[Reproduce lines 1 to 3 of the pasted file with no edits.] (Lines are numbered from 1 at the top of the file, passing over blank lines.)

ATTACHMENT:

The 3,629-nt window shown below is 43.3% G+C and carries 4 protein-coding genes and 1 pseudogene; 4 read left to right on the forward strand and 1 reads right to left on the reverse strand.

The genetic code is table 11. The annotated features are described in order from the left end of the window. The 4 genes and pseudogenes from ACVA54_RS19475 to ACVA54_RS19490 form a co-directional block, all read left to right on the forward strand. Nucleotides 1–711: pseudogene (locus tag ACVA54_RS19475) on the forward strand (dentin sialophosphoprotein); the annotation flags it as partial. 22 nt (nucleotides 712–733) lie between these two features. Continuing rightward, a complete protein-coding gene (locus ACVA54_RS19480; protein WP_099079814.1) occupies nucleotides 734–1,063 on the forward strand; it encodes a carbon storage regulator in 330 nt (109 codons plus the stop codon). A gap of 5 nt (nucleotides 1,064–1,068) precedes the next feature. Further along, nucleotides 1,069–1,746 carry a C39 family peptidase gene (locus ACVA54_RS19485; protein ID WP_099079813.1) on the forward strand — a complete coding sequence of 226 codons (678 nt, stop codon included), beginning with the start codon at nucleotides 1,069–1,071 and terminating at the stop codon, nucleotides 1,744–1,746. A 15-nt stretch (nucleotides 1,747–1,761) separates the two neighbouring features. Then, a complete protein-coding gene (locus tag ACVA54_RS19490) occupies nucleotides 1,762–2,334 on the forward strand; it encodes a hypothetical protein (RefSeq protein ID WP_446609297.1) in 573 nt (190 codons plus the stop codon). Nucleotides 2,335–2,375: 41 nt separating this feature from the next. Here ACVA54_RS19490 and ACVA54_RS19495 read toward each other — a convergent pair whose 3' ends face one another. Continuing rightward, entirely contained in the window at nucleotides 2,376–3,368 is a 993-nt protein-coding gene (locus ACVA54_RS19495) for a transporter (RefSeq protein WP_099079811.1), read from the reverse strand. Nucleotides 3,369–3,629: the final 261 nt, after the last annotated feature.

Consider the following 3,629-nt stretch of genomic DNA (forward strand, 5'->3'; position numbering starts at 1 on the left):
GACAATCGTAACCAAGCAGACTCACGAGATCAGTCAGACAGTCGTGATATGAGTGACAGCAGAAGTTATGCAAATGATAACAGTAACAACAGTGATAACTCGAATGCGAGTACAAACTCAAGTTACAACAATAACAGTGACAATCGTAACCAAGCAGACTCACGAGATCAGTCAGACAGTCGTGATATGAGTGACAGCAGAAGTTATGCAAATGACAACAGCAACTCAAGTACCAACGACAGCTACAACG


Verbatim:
The 3,629-nt window shown below is 43.3% G+C and carries 4 protein-coding genes and 1 pseudogene; 4 read left to right on the forward strand and 1 reads right to left on the reverse strand.

The genetic code is table 11. The annotated features are described in order from the left end of the window. The 4 genes and pseudogenes from ACVA54_RS19475 to ACVA54_RS19490 form a co-directional block, all read left to right on the forward strand. Nucleotides 1–711: pseudogene (locus tag ACVA54_RS19475) on the forward strand (dentin sialophosphoprotein); the annotation flags it as partial. 22 nt (nucleotides 712–733) lie between these two features. Continuing rightward, a complete protein-coding gene (locus ACVA54_RS19480; protein WP_099079814.1) occupies nucleotides 734–1,063 on the forward strand; it encodes a carbon storage regulator in 330 nt (109 codons plus the stop codon). A gap of 5 nt (nucleotides 1,064–1,068) precedes the next feature. Further along, nucleotides 1,069–1,746 carry a C39 family peptidase gene (locus ACVA54_RS19485; protein ID WP_099079813.1) on the forward strand — a complete coding sequence of 226 codons (678 nt, stop codon included), beginning with the start codon at nucleotides 1,069–1,071 and terminating at the stop codon, nucleotides 1,744–1,746. A 15-nt stretch (nucleotides 1,747–1,761) separates the two neighbouring features. Then, a complete protein-coding gene (locus tag ACVA54_RS19490) occupies nucleotides 1,762–2,334 on the forward strand; it encodes a hypothetical protein (RefSeq protein ID WP_446609297.1) in 573 nt (190 codons plus the stop codon). Nucleotides 2,335–2,375: 41 nt separating this feature from the next. Here ACVA54_RS19490 and ACVA54_RS19495 read toward each other — a convergent pair whose 3' ends face one another. Continuing rightward, entirely contained in the window at nucleotides 2,376–3,368 is a 993-nt protein-coding gene (locus ACVA54_RS19495) for a transporter (RefSeq protein WP_099079811.1), read from the reverse strand. Nucleotides 3,369–3,629: the final 261 nt, after the last annotated feature.

Consider the following 3,629-nt stretch of genomic DNA (forward strand, 5'->3'; position numbering starts at 1 on the left):